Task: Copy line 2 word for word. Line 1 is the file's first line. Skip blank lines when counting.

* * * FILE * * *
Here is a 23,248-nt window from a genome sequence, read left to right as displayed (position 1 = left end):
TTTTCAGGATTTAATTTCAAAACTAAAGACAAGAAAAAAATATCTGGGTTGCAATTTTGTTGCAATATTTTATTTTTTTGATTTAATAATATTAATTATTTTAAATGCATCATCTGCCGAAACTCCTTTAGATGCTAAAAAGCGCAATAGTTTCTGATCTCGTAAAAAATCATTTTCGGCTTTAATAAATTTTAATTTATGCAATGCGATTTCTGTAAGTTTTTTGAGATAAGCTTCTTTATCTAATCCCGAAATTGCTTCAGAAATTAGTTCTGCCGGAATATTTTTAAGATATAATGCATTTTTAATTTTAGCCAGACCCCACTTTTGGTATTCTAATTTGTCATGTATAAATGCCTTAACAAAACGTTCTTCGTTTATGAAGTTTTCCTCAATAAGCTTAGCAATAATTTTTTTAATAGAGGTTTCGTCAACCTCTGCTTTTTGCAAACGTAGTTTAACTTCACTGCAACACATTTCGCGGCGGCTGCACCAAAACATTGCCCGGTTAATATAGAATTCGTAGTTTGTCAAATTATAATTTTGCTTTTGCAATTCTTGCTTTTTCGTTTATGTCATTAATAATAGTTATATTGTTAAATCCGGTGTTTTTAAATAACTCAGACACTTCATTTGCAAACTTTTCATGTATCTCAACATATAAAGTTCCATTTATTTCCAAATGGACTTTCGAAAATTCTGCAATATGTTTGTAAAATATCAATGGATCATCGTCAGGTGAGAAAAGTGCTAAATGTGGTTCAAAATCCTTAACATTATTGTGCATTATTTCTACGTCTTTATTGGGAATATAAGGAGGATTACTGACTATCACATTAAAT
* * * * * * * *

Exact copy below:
TTTTCAGGATTTAATTTCAAAACTAAAGACAAGAAAAAAATATCTGGGTTGCAATTTTGTTGCAATATTTTATTTTTTTGATTTAATAATATTAATTATTTTAAATGCATCATCTGCCGAAACTCCTTTAGATGCTAAAAAGCGCAATAGTTTCTGATCTCGTAAAAAATCATTTTCGGCTTTAATAAATTTTAATTTATGCAATGCGATTTCTGTAAGTTTTTTGAGATAAGCTTCTTTATCTAATCCCGAAATTGCTTCAGAAATTAGTTCTGCCGGAATATTTTTAAGATATAATGCATTTTTAATTTTAGCCAGACCCCACTTTTGGTATTCTAATTTGTCATGTATAAATGCCTTAACAAAACGTTCTTCGTTTATGAAGTTTTCCTCAATAAGCTTAGCAATAATTTTTTTAATAGAGGTTTCGTCAACCTCTGCTTTTTGCAAACGTAGTTTAACTTCACTGCAACACATTTCGCGGCGGCTGCACCAAAACATTGCCCGGTTAATATAGAATTCGTAGTTTGTCAAATTATAATTTTGCTTTTGCAATTCTTGCTTTTTCGTTTATGTCATTAATAATAGTTATATTGTTAAATCCGGTGTTTTTAAATAACTCAGACACTTCATTTGCAAACTTTTCATGTATCTCAACATATAAAGTTCCATTTATTTCCAAATGGACTTTCGAAAATTCTGCAATATGTTTGTAAAATATCAATGGATCATCGTCAGGTGAGAAAAGTGCTAAATGTGGTTCAAAATCCTTAACATTATTGTGCATTATTTCTACGTCTTTATTGGGAATATAAGGAGGATTACTGACTATCACATTAAAT